The European Commission has no plan to start a war with Italy over its budget, Commission President Jean-Claude Juncker said a day after a working dinner with Italian Prime Minister Giuseppe Conte on Saturday (24 November). But Rome confirmed that the main reforms included in the disputed budget will stay unchanged.
Saturday’s working dinner between Conte and Juncker on the 13th floor of the Berlaymont was not conclusive and served only to start a dialogue meant to avoid the triggering of the excessive budget procedure against Italy.
Economic affairs Commissioner Pierre Moscovici and Vice-President Valdis Dombrovskis, who asked for “cold blood”, also attended the working dinner together with Italy’s Finance Minister Giovanni Tria.
Asked by EURACTIV which possible changes Rome could offer, an Italian government spokesperson answered that changes to the main reforms such as the universal income and the overhaul of the pension system won’t be on the table.
The dialogue will focus mostly on targets and budget balances, but these topics were not discussed during the working dinner. Italy agrees on the need to reduce the debt, but through a different method than the one of the Commission, the spokesperson said.
Before joining the other EU leaders for the special meeting on Brexit on Sunday, Conte showed reporters a dossier entitled “A new path for a better future. Italy’s new strategy for social and economic growth.”
According to Italy’s government, the dossier is a survey of the reforms made, those in the process of being approved, and those that will be presented in the coming weeks.
“In five months, we have revolutionised the country (Italy), we will continue to do it,” Conte said.
The European Commission first sent a letter to Finance Minister Tria in October, arguing that the Italian blueprint represented an “unprecedented breach” of the Stability and Growth Pact.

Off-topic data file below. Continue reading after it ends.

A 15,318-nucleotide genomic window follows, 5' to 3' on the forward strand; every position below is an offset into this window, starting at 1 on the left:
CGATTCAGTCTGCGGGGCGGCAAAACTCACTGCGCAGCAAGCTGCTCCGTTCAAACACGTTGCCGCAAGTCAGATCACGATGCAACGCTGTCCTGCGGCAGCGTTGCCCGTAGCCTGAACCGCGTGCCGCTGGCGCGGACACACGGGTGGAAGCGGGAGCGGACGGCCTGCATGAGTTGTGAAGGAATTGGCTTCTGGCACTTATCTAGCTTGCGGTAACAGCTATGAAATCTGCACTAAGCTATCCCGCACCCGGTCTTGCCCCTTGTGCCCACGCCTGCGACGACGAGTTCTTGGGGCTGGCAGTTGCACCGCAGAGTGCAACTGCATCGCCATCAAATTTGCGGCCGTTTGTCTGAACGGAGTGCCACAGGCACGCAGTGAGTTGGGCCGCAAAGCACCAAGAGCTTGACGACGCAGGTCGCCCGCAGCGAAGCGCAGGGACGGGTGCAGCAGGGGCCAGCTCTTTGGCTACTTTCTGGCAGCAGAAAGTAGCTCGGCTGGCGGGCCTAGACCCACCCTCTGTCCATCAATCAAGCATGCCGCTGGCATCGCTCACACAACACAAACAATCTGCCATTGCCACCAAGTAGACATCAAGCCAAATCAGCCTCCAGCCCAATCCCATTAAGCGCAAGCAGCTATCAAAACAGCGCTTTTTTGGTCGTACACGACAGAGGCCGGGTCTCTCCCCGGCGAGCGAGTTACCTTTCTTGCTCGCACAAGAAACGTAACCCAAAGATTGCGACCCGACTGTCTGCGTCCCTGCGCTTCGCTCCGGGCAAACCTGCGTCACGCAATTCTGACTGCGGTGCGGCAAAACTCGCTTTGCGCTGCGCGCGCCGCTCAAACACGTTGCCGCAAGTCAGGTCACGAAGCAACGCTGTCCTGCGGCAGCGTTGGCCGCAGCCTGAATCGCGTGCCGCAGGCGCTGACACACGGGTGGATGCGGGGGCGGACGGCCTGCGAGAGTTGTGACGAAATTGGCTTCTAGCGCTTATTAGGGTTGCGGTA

Italy refused to change its budget which was then rejected by the EU executive. A slightly changed new version was not enough to convince the Eurogroup or the Commission.
On Wednesday (21 November), Dombrovskis and Moscovici called for the opening of an excessive decisive procedure against Italy.
“With what the Italian government has put on the table, we see a risk of the country sleepwalking into instability,” Dombrosvkis warned.
Italy’s public debt, which stood at 131.2% of GDP in 2017, is the Commission’s “key concern”.
“I made it very clear that we are not at war with Italy,” Juncker told the press, ending his doorstep with a declaration of love. “Ti amo Italia,” the Commission president said.
This came after Commission Vice-president Jyrki Katainen spoke of a “battle between Commission and Italy,” in an interview with EURACTIV.
Juncker described the meeting with Conte as lively and interesting, adding that the two parties agreed to stay in a permanent dialogue.
Work will continue in the coming days to bring closer the respective points of view and seek a solution, a Commission spokesperson said.
“I had the opportunity to talk to some of the EU leaders, starting with Merkel and Macron,” said Giuseppe Conte at the end of the EU summit on Brexit.
German Chancellor Angela Merkel told a closing press conference: “Obviously, I hope for a successful outcome of the negotiations”.
Merkel said she had spoken very briefly with Conte and asked him to update her on yesterday’s meeting, adding she is glad that there is a dialogue in the context of the Commission-led process.
Macron said he had a good discussion with Conte and was expecting to count on Italy to propose solutions on topics ranging from the managing of migration, to the functioning of the eurozone and the digital agenda.